1. Place chicken bones and one onion halved (skin and all) into a slow cooker, cover with water, set on high. Walk away. 8 hours later, divide into 2-3 cup portions and place into fridge or freezer.

Oven:

Turn oven on to 400 F and pull out two large cookie sheets:

  1. Rinse sweet potatoes and beets under cold water, poke with a fork and place them whole into the oven on the bottom shelf for 45-60 minutes. (rinse and reserve greens)
  2. Chop two onions, spread onto cookie sheet and drizzle with 1 tbsp grapeseed oil. Place into oven on top rack for 30 minutes, stir once. Store empty into containers. (do not wash cookie sheet, reuse for bread croutons)
  3. Cut fennel in half, remove core and discard fronds. Slice bulb into strips and lay onto second cookie sheet.
  4. Chop or rip 3-4 slices of day old whole grain bread into crouton sized chunks, sprinkle with dried herbs and 2 tbsp extra virgin olive oil.  Empty onto onion cookie sheet and place back into the oven. Bake for 15-20 minutes. Allow to cool at room temperature before storing. Use for salads or soups.

Fridge:

Wash and chop and store in the fridge:

  1. Red peppers, broccoli and leeks. Store each in separate baggies to use as veggies and dip or within meals as below.
  2. Carve watermelon into cubes to use as a fruit snack or in smoothies.
  3. Peel and slice kiwi as above.
  4. Rinse and store blueberries likewise.

Now. What to do with all this prepped super food?

Chicken broth:

  • Sauce: simmer to evaporate into a jus for grilled fish or chicken. Stir in 1 clove of garlic and 1 tsp fresh herb as desired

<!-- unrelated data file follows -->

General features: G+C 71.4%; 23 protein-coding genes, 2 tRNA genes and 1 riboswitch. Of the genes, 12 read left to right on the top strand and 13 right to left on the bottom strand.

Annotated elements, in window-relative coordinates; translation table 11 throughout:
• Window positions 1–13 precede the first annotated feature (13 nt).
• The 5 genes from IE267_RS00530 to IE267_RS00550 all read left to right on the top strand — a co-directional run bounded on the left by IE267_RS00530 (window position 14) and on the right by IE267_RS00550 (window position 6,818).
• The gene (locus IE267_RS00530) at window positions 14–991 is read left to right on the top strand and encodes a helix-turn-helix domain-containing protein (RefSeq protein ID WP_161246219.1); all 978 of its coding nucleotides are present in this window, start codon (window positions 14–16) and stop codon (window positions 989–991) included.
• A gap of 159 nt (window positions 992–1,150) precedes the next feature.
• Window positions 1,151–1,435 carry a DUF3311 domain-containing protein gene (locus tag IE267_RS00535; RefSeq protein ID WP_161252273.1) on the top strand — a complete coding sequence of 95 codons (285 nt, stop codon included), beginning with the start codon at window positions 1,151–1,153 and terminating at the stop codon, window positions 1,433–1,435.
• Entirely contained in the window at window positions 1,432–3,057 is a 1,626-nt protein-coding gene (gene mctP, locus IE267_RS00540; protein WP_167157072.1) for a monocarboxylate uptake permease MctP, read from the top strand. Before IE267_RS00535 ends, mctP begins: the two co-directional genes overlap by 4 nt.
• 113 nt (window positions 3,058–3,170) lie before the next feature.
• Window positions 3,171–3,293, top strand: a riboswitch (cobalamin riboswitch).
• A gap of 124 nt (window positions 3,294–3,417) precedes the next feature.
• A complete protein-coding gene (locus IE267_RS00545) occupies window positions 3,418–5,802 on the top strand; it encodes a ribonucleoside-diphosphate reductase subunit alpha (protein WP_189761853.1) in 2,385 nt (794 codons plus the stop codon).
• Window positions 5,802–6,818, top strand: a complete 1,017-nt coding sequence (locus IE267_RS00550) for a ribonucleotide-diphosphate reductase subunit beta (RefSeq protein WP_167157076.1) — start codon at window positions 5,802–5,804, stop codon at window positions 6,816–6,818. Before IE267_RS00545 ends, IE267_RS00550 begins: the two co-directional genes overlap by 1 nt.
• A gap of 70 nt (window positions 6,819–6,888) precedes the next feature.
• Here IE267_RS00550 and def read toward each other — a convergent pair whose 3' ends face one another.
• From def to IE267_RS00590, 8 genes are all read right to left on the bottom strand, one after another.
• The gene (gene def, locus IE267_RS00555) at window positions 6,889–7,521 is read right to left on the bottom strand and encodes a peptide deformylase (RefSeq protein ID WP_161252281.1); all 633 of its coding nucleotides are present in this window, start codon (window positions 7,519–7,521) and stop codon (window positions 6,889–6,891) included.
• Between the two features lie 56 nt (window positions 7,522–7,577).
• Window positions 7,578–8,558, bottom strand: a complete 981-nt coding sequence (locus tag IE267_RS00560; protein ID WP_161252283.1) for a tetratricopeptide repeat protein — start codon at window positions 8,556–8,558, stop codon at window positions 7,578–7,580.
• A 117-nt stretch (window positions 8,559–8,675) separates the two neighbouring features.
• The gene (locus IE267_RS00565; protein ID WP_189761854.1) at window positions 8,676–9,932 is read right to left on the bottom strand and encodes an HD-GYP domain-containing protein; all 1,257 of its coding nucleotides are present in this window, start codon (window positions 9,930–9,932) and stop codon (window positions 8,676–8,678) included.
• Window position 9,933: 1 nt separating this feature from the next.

• Soup: 4 cups broth + 1 cooked sweet potato +1/4 cup cooked onion +1 tsp curry powder or 4 cups broth + 2 cups chopped broccoli + ¼ cup cooked onion + ½ cup cream
  • Pasta Sauce= ½ cup broth + chopped cooked fennel + can white beans + ¼ cup parmesan cheese

Side dishes:

  • Salad=Cooked fennel + sliced leeks + red pepper + balsamic vinaigrette
  • Mashed sweet potatoes = 2 peeled sweet potatoes + 1 tsp butter + salt and pepper
  • Pan fried beets with beet greens = peel and chop 3 beets, warm in a skillet with 2 tsp butter + chopped leeks + chopped beet greens.
  • Vegetarian= Leeks + oil + canned lentils pan fried

Healthy snacks:

  • Broccoli and Red Peppers with hummus
  • Fruit salad of kiwi, watermelon and blueberries + vanilla yogurt + cinnamon
  • Smoothie blend above ingredients
  • Freeze fruit on a cookie sheet to preserve for future smoothies

 

You want to be ready for anything that the week throws at you! Having all of these items prepped and in the fridge makes those decisions that much easier.  Do you do something similar? What tips can you share to get healthy foods into your diet easily and quickly?

 

About the Author

Theresa Albert

Theresa Albert is a Food Communications Specialist and Toronto Personal Nutritionist. She is @theresaalbert on twitter and found daily at www.myfriendinfood.com